Magazine article Gramophone

New Ideas for Desktop Audio: Yet More Evidence That the Ways We Listen Keep Expanding

Magazine article Gramophone

New Ideas for Desktop Audio: Yet More Evidence That the Ways We Listen Keep Expanding

Article excerpt

THIS MONTH the remarkable Focal Easya speaker system, Bang & Olufsen's H6 headphones, and I wonder whether hi-res audio is too big a leap for most

Our main review this month--of Focal's Easya wireless speaker system--is fine evidence of the way the hi-fi industry is expanding its offering to cater for ever more ways of listening to music. Combining speakers needing only a mains cable connected wirelessly to a hub providing both physical and wire-free connections, it does an excellent job of combining convenience with superb sound, and is more than capable of filling even a large room.

Designed for more intimate listening are the new TD-M1 speakers from Eclipse, a company built around its beautiful egg-shaped speakers, which use a single driver for a more coherent sound, and 'ground' that driver mechanically using a metal 'anchor' with the enclosure floating free. The new speakers, selling for 999 [pounds sterling] per pair, take that established formula and add built-in amplification and Bluetooth wireless connectivity, allowing the speakers to be used on a desktop or shelf and take their music directly from a suitable computer or portable device. There's also a USB input providing for a direct connection to a computer, and handling content at up to 24-bit/192khz. It's a neat and stylish solution, and while the speakers are maybe a litde limited in their frequency range for large-room use, for personal listening they should be ideal given the precise, detailed sound for which Eclipse speakers are known.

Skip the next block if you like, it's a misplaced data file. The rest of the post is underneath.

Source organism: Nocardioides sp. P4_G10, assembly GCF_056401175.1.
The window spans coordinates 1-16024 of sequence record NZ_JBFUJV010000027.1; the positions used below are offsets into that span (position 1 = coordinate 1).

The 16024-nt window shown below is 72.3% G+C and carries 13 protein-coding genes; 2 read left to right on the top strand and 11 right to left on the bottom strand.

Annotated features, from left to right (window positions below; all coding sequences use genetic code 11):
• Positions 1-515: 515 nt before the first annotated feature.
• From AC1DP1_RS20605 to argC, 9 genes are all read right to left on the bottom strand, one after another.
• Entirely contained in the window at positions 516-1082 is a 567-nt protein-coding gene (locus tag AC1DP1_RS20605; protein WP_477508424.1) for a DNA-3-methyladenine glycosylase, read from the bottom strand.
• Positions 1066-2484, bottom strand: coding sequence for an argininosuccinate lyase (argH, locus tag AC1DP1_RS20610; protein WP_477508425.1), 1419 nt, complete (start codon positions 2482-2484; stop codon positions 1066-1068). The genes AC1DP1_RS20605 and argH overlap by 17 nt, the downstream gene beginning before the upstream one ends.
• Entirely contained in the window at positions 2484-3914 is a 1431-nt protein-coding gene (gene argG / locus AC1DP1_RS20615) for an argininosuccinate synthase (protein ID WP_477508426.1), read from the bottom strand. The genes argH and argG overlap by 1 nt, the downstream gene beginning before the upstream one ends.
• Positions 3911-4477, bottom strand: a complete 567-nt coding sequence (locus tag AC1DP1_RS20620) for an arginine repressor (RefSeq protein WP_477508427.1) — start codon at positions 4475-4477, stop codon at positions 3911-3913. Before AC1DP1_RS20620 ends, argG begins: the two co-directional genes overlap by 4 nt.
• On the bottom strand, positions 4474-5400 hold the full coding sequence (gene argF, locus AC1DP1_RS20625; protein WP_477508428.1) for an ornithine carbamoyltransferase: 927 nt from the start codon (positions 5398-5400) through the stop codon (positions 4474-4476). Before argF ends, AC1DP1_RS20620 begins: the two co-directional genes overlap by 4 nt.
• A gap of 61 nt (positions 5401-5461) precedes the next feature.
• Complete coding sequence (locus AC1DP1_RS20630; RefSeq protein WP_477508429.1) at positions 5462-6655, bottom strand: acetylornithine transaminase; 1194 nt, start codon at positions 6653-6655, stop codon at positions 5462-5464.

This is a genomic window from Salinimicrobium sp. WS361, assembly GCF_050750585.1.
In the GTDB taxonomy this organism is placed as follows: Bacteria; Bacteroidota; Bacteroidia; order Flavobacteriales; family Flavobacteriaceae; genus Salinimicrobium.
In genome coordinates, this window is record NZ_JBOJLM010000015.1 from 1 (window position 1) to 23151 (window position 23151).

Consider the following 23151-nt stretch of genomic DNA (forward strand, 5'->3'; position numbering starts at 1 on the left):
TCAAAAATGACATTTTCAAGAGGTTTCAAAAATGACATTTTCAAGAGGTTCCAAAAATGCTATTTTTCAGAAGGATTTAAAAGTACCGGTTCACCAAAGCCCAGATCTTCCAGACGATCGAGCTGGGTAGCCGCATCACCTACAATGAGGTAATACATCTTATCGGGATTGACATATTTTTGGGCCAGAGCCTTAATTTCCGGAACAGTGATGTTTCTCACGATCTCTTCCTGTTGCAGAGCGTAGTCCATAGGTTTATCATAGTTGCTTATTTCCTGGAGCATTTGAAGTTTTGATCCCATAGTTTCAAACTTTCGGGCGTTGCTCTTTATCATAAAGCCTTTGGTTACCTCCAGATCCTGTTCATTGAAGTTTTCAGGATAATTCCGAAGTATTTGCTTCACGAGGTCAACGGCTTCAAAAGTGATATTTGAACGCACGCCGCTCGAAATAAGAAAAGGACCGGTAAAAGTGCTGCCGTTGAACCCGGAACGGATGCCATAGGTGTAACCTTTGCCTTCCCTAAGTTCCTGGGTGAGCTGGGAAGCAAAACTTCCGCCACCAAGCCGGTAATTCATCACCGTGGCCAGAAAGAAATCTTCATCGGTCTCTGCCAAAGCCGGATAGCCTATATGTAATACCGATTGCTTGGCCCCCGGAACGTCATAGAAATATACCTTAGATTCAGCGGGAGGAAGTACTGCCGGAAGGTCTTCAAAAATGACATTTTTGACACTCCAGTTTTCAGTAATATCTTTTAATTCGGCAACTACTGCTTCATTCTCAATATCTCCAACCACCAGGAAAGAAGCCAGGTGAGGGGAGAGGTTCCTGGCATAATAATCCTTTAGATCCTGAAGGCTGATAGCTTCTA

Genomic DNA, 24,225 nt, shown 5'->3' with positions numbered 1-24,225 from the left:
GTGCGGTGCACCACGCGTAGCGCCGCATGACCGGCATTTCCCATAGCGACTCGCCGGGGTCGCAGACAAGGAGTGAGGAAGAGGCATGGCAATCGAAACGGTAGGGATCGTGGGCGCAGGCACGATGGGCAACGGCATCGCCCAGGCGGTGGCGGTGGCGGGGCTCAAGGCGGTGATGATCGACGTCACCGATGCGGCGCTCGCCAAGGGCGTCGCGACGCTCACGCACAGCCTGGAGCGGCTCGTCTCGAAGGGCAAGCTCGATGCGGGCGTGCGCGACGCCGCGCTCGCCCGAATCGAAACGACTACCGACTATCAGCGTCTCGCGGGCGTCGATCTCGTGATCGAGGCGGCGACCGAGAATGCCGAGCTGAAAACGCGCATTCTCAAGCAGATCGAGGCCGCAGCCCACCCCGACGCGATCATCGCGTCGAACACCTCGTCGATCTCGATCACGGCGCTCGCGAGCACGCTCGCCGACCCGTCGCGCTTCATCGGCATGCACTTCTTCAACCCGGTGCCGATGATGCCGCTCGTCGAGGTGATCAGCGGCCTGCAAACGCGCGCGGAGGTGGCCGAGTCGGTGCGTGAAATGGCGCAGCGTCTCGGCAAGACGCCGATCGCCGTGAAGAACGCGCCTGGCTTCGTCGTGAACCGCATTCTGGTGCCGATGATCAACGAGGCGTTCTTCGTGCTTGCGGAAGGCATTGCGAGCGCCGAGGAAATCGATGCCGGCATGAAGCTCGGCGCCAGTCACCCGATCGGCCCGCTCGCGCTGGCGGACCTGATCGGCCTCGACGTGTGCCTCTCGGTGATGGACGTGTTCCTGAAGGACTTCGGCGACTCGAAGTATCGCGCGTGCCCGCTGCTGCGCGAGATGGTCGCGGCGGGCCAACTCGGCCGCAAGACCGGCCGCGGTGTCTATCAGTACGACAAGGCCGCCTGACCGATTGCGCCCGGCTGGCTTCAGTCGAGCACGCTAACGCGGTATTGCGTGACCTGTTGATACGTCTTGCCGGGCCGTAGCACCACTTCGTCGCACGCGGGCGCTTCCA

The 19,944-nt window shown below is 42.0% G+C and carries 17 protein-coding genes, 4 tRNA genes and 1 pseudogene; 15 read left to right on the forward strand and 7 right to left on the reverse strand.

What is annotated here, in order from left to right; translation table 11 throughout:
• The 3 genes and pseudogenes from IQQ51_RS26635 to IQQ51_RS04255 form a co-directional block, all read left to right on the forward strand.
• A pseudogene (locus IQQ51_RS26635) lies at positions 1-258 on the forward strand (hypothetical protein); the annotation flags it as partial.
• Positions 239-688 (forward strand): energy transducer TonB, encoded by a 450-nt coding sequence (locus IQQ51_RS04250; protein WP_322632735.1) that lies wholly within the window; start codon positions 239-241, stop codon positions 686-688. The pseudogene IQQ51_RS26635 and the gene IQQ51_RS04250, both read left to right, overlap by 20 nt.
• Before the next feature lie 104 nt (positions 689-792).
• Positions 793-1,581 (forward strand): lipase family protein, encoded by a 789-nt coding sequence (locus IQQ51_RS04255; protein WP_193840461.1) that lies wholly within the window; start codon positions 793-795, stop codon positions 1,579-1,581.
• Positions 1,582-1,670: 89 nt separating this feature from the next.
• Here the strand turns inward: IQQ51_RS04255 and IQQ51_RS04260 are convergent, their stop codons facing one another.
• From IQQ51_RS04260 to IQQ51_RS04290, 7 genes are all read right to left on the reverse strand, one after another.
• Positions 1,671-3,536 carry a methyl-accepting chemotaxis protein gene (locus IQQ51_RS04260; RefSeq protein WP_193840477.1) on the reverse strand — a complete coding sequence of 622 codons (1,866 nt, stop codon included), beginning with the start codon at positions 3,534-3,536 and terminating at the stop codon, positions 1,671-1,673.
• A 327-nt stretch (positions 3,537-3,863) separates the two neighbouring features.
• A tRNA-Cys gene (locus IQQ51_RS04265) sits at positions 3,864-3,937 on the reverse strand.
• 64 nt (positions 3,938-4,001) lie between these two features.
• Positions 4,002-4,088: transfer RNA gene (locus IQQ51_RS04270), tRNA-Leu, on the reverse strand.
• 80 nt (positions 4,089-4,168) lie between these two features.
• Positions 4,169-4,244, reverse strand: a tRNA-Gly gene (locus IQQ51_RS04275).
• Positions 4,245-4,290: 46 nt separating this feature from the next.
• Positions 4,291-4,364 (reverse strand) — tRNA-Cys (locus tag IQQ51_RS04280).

Also aimed at the desktop market is the new Quad 9AS, selling for around 600 [pounds sterling] a pair. Each speaker uses a 25mm fabric dome tweeter and a 10cm mid/bass unit, and houses a 35W amp for the tweeter and 65W for the woofer, and the system has a choice of RCA phono or 3.5 mm stereo line-ins, plus optical, coaxial and asynchronous USB digital inputs. They use Class AB amplification rather than the Class D common in such designs, have a three-position bass equalisation switch for free-standing, shelf or close-to-wall use.

Back to wireless, loudspeaker company Monitor Audio has launched its first amplifier, designed to form the link between computers and handheld devices and its range of speakers. The A100 is set to sell for 400 [pounds sterling], and offers AirPlay connectivity to computers running iTunes and iOS smartphones and tablets, as well as Airstream direct connection to those iOS handhelds without having to go through a network. …

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